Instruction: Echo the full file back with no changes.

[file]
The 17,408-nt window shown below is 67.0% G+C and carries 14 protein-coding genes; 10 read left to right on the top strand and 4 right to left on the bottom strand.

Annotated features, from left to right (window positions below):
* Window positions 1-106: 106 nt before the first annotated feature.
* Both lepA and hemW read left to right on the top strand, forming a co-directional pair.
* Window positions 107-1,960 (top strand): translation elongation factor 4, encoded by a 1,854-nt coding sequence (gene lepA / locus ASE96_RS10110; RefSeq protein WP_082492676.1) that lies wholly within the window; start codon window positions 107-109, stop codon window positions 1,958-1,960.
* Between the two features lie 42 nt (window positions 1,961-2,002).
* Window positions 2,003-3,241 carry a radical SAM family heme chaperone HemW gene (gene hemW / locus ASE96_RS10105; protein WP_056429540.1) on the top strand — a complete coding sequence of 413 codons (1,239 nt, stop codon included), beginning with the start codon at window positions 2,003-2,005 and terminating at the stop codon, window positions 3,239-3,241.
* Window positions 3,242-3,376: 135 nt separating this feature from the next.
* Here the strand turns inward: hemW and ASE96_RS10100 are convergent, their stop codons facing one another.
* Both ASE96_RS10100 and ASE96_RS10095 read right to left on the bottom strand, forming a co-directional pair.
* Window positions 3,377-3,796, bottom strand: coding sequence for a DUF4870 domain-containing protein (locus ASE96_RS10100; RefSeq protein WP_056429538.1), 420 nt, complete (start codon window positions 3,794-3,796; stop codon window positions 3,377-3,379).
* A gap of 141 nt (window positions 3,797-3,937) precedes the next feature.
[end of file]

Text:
The 17,408-nt window shown below is 67.0% G+C and carries 14 protein-coding genes; 10 read left to right on the top strand and 4 right to left on the bottom strand.

Annotated features, from left to right (window positions below):
* Window positions 1-106: 106 nt before the first annotated feature.
* Both lepA and hemW read left to right on the top strand, forming a co-directional pair.
* Window positions 107-1,960 (top strand): translation elongation factor 4, encoded by a 1,854-nt coding sequence (gene lepA / locus ASE96_RS10110; RefSeq protein WP_082492676.1) that lies wholly within the window; start codon window positions 107-109, stop codon window positions 1,958-1,960.
* Between the two features lie 42 nt (window positions 1,961-2,002).
* Window positions 2,003-3,241 carry a radical SAM family heme chaperone HemW gene (gene hemW / locus ASE96_RS10105; protein WP_056429540.1) on the top strand — a complete coding sequence of 413 codons (1,239 nt, stop codon included), beginning with the start codon at window positions 2,003-2,005 and terminating at the stop codon, window positions 3,239-3,241.
* Window positions 3,242-3,376: 135 nt separating this feature from the next.
* Here the strand turns inward: hemW and ASE96_RS10100 are convergent, their stop codons facing one another.
* Both ASE96_RS10100 and ASE96_RS10095 read right to left on the bottom strand, forming a co-directional pair.
* Window positions 3,377-3,796, bottom strand: coding sequence for a DUF4870 domain-containing protein (locus ASE96_RS10100; RefSeq protein WP_056429538.1), 420 nt, complete (start codon window positions 3,794-3,796; stop codon window positions 3,377-3,379).
* A gap of 141 nt (window positions 3,797-3,937) precedes the next feature.